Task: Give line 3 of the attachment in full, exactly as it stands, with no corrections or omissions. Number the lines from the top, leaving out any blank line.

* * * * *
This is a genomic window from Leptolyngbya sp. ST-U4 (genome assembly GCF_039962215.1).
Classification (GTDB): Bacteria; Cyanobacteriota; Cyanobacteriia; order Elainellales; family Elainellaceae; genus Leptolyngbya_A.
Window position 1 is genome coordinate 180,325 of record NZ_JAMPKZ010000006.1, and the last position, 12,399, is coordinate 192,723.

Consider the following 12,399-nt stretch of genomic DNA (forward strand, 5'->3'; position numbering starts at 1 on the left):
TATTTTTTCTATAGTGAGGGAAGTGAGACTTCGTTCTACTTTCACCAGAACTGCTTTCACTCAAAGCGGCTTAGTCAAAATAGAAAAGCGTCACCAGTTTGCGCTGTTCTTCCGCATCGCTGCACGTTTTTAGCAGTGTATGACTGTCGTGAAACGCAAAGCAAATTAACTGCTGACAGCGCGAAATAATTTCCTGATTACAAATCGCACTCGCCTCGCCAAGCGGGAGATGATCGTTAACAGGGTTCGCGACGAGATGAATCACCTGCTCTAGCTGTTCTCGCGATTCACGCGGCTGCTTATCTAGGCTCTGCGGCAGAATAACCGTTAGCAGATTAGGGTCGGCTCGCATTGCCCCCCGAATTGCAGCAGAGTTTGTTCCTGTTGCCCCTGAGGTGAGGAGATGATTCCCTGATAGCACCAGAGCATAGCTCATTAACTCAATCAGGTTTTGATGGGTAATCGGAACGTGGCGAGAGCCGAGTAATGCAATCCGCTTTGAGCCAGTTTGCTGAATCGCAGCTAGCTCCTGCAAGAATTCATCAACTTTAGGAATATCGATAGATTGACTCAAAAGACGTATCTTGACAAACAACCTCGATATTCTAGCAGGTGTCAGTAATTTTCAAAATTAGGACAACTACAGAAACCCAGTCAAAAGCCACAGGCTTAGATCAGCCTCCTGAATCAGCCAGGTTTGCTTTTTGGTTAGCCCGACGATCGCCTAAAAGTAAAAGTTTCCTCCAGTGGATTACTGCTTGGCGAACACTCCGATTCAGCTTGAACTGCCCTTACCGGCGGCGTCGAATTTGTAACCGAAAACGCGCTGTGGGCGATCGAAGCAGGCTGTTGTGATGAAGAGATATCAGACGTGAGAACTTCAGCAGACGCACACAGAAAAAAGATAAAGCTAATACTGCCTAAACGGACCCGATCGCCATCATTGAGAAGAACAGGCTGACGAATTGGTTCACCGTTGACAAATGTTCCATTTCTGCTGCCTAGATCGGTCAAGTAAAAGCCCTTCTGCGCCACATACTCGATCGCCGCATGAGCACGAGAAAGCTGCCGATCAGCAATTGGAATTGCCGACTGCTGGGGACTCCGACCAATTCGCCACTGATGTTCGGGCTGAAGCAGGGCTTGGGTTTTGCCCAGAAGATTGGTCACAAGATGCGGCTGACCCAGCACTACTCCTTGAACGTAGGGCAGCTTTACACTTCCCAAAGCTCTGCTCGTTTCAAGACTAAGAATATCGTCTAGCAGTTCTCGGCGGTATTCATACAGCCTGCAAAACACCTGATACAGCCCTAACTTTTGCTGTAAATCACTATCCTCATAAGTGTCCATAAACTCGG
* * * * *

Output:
Window position 1 is genome coordinate 180,325 of record NZ_JAMPKZ010000006.1, and the last position, 12,399, is coordinate 192,723.